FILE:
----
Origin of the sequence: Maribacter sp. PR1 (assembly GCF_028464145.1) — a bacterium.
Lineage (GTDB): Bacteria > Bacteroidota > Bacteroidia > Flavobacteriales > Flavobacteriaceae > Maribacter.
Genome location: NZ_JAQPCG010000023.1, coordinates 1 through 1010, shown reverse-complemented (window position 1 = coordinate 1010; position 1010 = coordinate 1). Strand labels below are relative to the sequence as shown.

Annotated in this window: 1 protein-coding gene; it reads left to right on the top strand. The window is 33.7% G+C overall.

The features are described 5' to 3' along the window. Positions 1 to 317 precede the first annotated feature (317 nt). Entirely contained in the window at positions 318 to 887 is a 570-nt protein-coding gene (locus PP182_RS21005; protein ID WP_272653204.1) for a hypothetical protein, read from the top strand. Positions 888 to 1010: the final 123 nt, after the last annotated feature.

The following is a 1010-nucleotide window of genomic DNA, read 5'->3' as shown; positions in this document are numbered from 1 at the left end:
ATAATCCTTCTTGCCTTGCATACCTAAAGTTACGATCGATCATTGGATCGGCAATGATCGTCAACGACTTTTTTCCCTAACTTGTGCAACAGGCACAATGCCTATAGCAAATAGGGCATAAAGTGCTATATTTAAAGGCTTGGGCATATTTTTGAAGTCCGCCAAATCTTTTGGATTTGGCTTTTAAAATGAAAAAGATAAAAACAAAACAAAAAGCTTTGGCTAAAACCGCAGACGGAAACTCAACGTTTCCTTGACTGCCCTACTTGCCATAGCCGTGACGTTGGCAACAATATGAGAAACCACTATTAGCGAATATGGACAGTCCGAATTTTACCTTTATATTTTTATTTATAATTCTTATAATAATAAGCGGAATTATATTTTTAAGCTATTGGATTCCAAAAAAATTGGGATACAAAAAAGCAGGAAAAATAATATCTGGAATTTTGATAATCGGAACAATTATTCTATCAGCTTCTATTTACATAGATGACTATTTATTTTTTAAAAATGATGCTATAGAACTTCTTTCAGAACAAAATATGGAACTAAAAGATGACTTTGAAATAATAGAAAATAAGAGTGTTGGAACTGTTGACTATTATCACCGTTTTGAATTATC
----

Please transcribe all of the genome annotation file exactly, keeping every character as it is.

Origin of the sequence: Maribacter sp. PR1 (assembly GCF_028464145.1) — a bacterium.
Lineage (GTDB): Bacteria > Bacteroidota > Bacteroidia > Flavobacteriales > Flavobacteriaceae > Maribacter.
Genome location: NZ_JAQPCG010000023.1, coordinates 1 through 1010, shown reverse-complemented (window position 1 = coordinate 1010; position 1010 = coordinate 1). Strand labels below are relative to the sequence as shown.

Annotated in this window: 1 protein-coding gene; it reads left to right on the top strand. The window is 33.7% G+C overall.

The features are described 5' to 3' along the window. Positions 1 to 317 precede the first annotated feature (317 nt). Entirely contained in the window at positions 318 to 887 is a 570-nt protein-coding gene (locus PP182_RS21005; protein ID WP_272653204.1) for a hypothetical protein, read from the top strand. Positions 888 to 1010: the final 123 nt, after the last annotated feature.

The following is a 1010-nucleotide window of genomic DNA, read 5'->3' as shown; positions in this document are numbered from 1 at the left end:
ATAATCCTTCTTGCCTTGCATACCTAAAGTTACGATCGATCATTGGATCGGCAATGATCGTCAACGACTTTTTTCCCTAACTTGTGCAACAGGCACAATGCCTATAGCAAATAGGGCATAAAGTGCTATATTTAAAGGCTTGGGCATATTTTTGAAGTCCGCCAAATCTTTTGGATTTGGCTTTTAAAATGAAAAAGATAAAAACAAAACAAAAAGCTTTGGCTAAAACCGCAGACGGAAACTCAACGTTTCCTTGACTGCCCTACTTGCCATAGCCGTGACGTTGGCAACAATATGAGAAACCACTATTAGCGAATATGGACAGTCCGAATTTTACCTTTATATTTTTATTTATAATTCTTATAATAATAAGCGGAATTATATTTTTAAGCTATTGGATTCCAAAAAAATTGGGATACAAAAAAGCAGGAAAAATAATATCTGGAATTTTGATAATCGGAACAATTATTCTATCAGCTTCTATTTACATAGATGACTATTTATTTTTTAAAAATGATGCTATAGAACTTCTTTCAGAACAAAATATGGAACTAAAAGATGACTTTGAAATAATAGAAAATAAGAGTGTTGGAACTGTTGACTATTATCACCGTTTTGAATTATC